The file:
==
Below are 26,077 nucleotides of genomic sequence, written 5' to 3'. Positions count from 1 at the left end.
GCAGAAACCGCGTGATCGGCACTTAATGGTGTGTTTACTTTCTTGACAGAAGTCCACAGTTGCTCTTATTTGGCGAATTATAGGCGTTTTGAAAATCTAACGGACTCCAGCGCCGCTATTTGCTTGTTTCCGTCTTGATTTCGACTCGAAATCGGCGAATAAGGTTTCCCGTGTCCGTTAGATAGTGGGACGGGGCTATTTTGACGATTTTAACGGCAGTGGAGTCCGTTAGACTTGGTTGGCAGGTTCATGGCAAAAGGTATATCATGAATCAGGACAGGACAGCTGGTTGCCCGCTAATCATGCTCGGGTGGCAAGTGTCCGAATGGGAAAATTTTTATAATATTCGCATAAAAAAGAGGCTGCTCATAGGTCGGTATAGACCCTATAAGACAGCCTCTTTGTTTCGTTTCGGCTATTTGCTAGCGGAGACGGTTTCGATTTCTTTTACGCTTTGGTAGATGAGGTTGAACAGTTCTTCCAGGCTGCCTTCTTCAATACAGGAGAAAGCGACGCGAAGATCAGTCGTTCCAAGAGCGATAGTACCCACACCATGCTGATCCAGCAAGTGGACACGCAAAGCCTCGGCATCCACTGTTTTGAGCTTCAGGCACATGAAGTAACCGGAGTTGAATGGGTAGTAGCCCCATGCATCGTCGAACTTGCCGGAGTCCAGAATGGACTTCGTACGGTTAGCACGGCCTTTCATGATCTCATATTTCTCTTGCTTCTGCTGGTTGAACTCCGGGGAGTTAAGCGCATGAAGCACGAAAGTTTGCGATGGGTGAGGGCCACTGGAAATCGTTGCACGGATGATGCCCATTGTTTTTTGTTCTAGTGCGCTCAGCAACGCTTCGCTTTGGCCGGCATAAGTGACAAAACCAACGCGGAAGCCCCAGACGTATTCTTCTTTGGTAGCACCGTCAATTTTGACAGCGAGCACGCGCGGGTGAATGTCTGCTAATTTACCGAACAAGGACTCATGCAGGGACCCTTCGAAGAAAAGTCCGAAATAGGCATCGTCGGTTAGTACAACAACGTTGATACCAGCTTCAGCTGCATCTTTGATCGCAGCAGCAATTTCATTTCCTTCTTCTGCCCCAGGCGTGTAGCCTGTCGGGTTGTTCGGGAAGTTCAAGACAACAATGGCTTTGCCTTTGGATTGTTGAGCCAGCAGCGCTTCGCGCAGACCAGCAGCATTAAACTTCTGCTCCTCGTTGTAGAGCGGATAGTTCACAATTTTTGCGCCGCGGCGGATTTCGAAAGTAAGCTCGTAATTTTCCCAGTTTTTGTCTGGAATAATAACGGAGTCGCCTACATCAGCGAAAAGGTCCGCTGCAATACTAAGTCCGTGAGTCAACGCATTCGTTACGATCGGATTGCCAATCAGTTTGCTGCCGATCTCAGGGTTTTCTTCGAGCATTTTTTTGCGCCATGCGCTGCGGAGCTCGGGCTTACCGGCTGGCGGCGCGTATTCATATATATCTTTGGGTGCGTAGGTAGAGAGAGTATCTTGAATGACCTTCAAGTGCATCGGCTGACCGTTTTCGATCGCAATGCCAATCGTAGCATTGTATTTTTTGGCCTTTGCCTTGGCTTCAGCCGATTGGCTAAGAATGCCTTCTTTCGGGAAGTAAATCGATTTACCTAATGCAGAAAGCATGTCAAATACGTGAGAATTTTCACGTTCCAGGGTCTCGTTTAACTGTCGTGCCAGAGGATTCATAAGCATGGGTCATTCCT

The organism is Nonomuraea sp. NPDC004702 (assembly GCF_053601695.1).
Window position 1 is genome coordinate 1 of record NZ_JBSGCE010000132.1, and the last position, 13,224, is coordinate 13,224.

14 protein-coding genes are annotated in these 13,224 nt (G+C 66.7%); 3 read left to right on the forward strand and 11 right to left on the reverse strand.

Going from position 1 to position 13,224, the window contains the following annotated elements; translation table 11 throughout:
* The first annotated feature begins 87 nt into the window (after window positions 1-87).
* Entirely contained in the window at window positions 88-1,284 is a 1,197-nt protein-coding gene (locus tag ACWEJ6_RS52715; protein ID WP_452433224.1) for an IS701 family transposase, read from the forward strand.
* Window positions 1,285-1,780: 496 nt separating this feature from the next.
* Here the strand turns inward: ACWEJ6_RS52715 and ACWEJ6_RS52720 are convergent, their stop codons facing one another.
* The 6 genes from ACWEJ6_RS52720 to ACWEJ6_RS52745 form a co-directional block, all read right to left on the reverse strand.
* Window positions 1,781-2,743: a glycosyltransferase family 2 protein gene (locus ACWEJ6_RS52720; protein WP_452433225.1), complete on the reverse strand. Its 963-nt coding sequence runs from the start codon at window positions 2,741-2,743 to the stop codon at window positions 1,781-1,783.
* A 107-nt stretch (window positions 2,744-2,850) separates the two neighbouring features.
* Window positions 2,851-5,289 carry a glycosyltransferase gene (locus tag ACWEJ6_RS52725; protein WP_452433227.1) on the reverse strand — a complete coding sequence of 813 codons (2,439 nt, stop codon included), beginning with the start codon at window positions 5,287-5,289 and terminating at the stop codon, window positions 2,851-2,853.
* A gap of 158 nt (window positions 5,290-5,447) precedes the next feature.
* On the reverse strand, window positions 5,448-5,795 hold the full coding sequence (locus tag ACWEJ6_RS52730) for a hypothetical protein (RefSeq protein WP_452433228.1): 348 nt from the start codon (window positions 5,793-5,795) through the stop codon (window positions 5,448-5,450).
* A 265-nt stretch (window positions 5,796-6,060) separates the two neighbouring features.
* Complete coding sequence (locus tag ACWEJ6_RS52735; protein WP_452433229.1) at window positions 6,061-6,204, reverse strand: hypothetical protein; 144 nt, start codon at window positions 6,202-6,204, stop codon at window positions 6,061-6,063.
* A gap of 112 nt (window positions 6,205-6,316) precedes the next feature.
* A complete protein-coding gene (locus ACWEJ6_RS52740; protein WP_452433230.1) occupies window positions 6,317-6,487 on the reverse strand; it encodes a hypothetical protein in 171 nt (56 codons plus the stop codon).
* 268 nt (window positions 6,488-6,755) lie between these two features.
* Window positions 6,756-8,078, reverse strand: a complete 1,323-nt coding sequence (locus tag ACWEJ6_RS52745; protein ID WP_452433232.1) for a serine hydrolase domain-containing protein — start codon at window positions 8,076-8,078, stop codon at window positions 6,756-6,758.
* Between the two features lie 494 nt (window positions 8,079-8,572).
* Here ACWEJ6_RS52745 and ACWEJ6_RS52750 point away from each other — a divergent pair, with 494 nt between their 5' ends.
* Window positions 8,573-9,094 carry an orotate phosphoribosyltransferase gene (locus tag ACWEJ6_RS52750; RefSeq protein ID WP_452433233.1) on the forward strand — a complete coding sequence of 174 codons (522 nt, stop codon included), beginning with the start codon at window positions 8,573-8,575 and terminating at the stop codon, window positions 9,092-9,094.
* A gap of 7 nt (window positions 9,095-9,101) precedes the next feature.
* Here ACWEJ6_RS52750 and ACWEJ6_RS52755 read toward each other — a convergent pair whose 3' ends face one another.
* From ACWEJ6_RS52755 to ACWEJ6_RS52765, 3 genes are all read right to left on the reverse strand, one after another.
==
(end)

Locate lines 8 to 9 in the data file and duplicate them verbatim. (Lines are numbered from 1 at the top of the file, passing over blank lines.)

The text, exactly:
* Entirely contained in the window at window positions 88-1,284 is a 1,197-nt protein-coding gene (locus tag ACWEJ6_RS52715; protein ID WP_452433224.1) for an IS701 family transposase, read from the forward strand.
* Window positions 1,285-1,780: 496 nt separating this feature from the next.